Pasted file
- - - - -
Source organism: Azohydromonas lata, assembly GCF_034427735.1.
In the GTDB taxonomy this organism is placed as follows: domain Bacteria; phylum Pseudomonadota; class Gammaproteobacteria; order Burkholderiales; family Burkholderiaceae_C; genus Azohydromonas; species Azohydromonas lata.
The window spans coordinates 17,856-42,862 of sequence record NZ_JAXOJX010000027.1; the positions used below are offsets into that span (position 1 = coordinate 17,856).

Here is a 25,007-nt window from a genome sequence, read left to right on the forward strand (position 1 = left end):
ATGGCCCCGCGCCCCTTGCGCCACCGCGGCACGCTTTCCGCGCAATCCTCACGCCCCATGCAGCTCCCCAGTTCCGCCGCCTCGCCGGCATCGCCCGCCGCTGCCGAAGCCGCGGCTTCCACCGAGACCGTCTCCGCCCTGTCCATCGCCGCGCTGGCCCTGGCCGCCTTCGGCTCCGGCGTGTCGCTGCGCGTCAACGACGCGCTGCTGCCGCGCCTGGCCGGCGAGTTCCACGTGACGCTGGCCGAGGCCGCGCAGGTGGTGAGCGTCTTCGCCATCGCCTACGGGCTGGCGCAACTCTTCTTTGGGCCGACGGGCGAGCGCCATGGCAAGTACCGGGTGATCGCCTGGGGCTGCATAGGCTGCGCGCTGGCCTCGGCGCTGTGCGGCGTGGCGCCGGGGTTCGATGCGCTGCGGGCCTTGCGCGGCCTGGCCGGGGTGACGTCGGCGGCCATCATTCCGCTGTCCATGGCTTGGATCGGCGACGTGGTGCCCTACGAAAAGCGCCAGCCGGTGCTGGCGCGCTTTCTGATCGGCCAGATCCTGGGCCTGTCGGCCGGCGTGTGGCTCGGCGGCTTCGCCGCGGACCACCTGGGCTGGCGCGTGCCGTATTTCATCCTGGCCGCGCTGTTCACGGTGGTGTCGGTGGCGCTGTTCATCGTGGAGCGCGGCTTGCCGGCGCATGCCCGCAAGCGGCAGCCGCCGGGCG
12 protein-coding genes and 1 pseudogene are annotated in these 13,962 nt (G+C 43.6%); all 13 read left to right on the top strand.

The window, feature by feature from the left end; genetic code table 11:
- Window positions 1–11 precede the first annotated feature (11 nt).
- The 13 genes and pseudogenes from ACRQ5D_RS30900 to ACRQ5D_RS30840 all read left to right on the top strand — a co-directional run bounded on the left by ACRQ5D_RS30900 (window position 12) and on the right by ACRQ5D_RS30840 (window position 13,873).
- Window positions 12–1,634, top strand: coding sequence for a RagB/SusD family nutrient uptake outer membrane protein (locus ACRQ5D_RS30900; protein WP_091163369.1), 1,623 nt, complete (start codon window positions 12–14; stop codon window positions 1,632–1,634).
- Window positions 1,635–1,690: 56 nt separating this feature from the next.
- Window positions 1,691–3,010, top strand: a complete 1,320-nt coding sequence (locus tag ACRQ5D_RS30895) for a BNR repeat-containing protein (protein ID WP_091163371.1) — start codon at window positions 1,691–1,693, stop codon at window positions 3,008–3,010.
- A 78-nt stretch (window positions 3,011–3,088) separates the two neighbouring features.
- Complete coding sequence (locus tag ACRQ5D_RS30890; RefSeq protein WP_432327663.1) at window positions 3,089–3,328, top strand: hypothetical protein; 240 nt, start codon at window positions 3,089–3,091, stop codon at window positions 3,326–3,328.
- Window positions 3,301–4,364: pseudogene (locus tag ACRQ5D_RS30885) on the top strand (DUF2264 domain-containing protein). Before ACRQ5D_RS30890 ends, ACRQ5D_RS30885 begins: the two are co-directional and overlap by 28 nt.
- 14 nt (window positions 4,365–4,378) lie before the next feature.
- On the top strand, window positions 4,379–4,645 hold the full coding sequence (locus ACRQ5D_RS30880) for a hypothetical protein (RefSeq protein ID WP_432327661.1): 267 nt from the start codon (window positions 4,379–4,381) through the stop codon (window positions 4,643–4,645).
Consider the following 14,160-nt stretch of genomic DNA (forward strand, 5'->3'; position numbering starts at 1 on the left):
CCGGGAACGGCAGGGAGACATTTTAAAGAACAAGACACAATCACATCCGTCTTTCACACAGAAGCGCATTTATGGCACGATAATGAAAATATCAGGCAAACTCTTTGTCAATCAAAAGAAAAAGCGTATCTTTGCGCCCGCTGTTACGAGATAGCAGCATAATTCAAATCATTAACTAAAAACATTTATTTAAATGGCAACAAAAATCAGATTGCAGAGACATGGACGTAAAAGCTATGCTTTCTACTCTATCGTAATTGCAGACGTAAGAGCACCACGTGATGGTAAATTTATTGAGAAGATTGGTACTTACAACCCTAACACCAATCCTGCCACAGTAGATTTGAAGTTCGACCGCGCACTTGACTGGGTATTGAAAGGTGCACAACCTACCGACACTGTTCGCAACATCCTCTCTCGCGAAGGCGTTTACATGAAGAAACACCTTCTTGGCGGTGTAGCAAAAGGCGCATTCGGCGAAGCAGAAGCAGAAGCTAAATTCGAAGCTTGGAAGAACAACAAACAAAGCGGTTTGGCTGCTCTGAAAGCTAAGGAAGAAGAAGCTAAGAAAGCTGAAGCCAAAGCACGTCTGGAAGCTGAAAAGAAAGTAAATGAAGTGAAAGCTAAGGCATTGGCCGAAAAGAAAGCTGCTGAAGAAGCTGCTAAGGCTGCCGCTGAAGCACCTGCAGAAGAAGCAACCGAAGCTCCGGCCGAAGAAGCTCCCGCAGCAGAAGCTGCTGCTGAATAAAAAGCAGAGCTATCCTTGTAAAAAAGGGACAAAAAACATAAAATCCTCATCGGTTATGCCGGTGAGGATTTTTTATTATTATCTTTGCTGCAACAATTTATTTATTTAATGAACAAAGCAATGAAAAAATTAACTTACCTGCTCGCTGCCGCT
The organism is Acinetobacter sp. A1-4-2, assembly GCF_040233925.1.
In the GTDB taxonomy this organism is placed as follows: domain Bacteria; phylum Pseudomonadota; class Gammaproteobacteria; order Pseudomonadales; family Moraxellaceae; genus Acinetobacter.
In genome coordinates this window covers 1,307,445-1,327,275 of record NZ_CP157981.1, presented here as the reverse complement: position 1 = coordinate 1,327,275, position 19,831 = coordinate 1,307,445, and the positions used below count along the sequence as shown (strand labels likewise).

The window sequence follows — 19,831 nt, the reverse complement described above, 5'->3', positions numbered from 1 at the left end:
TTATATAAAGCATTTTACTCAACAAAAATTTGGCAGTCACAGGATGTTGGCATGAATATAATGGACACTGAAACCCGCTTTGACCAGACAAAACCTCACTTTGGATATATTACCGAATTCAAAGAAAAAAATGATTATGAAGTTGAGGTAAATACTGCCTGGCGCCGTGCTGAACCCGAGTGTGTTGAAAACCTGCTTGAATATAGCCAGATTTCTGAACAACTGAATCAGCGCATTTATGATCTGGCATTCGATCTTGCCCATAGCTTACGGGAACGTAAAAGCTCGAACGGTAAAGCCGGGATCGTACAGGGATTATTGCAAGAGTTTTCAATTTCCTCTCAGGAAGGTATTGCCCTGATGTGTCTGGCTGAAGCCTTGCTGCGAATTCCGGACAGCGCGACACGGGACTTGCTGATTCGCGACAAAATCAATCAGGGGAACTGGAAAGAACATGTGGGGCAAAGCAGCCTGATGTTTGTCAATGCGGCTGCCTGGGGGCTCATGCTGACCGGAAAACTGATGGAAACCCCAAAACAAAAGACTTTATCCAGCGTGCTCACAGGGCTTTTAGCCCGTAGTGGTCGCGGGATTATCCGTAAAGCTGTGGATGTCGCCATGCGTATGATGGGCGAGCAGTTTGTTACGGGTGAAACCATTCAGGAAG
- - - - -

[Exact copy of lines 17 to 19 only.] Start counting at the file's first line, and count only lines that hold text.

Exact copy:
- On the top strand, window positions 4,379–4,645 hold the full coding sequence (locus ACRQ5D_RS30880) for a hypothetical protein (RefSeq protein ID WP_432327661.1): 267 nt from the start codon (window positions 4,379–4,381) through the stop codon (window positions 4,643–4,645).
Consider the following 14,160-nt stretch of genomic DNA (forward strand, 5'->3'; position numbering starts at 1 on the left):
CCGGGAACGGCAGGGAGACATTTTAAAGAACAAGACACAATCACATCCGTCTTTCACACAGAAGCGCATTTATGGCACGATAATGAAAATATCAGGCAAACTCTTTGTCAATCAAAAGAAAAAGCGTATCTTTGCGCCCGCTGTTACGAGATAGCAGCATAATTCAAATCATTAACTAAAAACATTTATTTAAATGGCAACAAAAATCAGATTGCAGAGACATGGACGTAAAAGCTATGCTTTCTACTCTATCGTAATTGCAGACGTAAGAGCACCACGTGATGGTAAATTTATTGAGAAGATTGGTACTTACAACCCTAACACCAATCCTGCCACAGTAGATTTGAAGTTCGACCGCGCACTTGACTGGGTATTGAAAGGTGCACAACCTACCGACACTGTTCGCAACATCCTCTCTCGCGAAGGCGTTTACATGAAGAAACACCTTCTTGGCGGTGTAGCAAAAGGCGCATTCGGCGAAGCAGAAGCAGAAGCTAAATTCGAAGCTTGGAAGAACAACAAACAAAGCGGTTTGGCTGCTCTGAAAGCTAAGGAAGAAGAAGCTAAGAAAGCTGAAGCCAAAGCACGTCTGGAAGCTGAAAAGAAAGTAAATGAAGTGAAAGCTAAGGCATTGGCCGAAAAGAAAGCTGCTGAAGAAGCTGCTAAGGCTGCCGCTGAAGCACCTGCAGAAGAAGCAACCGAAGCTCCGGCCGAAGAAGCTCCCGCAGCAGAAGCTGCTGCTGAATAAAAAGCAGAGCTATCCTTGTAAAAAAGGGACAAAAAACATAAAATCCTCATCGGTTATGCCGGTGAGGATTTTTTATTATTATCTTTGCTGCAACAATTTATTTATTTAATGAACAAAGCAATGAAAAAATTAACTTACCTGCTCGCTGCCGCT